III

It is utterly false to treat the depressive (dis)position as if it were a medical defect inhering in certain monads. It is one form of appearance of a general social condition which Georg Lukács termed “reification.”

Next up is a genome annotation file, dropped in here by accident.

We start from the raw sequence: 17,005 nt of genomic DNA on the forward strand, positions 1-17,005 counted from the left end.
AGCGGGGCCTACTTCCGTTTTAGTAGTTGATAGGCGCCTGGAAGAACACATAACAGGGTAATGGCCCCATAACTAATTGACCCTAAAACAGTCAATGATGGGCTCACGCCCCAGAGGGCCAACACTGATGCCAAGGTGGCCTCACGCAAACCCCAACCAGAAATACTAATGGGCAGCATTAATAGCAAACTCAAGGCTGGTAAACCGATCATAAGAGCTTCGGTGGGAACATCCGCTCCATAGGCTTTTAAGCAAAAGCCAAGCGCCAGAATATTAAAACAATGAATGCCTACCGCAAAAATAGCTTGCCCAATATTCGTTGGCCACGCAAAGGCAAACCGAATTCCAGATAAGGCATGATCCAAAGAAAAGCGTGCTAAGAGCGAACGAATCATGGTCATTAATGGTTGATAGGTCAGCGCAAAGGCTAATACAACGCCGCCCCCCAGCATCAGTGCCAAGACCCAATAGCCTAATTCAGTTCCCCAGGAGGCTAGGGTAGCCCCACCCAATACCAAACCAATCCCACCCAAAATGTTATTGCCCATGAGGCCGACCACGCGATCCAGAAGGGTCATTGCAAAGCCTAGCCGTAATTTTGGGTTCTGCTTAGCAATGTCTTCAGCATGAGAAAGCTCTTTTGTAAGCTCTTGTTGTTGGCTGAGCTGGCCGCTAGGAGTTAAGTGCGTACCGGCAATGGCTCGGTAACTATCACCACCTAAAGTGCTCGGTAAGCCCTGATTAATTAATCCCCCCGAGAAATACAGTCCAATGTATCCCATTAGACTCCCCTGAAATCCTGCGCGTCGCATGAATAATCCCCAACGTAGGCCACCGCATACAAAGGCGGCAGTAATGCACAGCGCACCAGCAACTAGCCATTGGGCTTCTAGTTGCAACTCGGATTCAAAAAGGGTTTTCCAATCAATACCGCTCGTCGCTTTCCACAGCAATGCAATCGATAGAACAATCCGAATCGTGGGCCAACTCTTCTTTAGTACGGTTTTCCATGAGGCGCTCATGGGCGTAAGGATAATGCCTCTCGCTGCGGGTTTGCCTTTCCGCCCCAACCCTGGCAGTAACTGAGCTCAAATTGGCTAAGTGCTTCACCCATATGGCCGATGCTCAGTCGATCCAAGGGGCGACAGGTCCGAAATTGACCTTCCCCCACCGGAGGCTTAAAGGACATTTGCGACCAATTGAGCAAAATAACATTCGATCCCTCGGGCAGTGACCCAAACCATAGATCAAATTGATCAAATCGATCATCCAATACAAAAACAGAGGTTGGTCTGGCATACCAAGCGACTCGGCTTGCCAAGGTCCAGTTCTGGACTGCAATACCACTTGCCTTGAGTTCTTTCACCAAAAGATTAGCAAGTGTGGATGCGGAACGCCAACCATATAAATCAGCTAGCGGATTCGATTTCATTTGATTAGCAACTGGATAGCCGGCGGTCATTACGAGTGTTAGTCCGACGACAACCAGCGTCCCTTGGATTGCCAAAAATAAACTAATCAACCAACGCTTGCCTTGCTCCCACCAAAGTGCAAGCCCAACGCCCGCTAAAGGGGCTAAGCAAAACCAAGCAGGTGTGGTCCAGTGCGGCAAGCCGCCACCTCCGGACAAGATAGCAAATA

In a society in which commodity production by means of the commodity-form of labor-power is generalized, things appear to rule over human beings, whose social relations in turn appear as relations between things, which Marx identified as “the inversion of the subject into the object and vice versa.” Capital appears as “self-valorizing value,” an “automatic subject” (Capital Vol. 1), an “animated monster that moves ‘as if its body were by love posessed’” (Grundrisse). What is this seemingly autonomous “alien power?” “Not the gods, not nature, but only man himself can be this alien power over man” (1844 Manuscripts). But this reified human activity confronts us as “the rule of the object over the human, of dead labour over living, of the product over the producer, since in fact the commodities which become means of domination over the worker (but purely as means of the rule of capital itself) are mere results of the production process” (Results of the Immediate Process of Production). The capitalist production process is not merely one of useful effects, but of value, value driven by its own logic to ceaselessly expand, turning owners and workers into mere “character masks” which it wears to carry out its compulsive function. Thus the capitalist as well as the worker is “just as much under the yoke of the capital-relation,” this seemingly independent, self-moving force “standing face to face with man as laws of nature foreign to, and dominating him,” as Engels put it in the Anti-Dühring.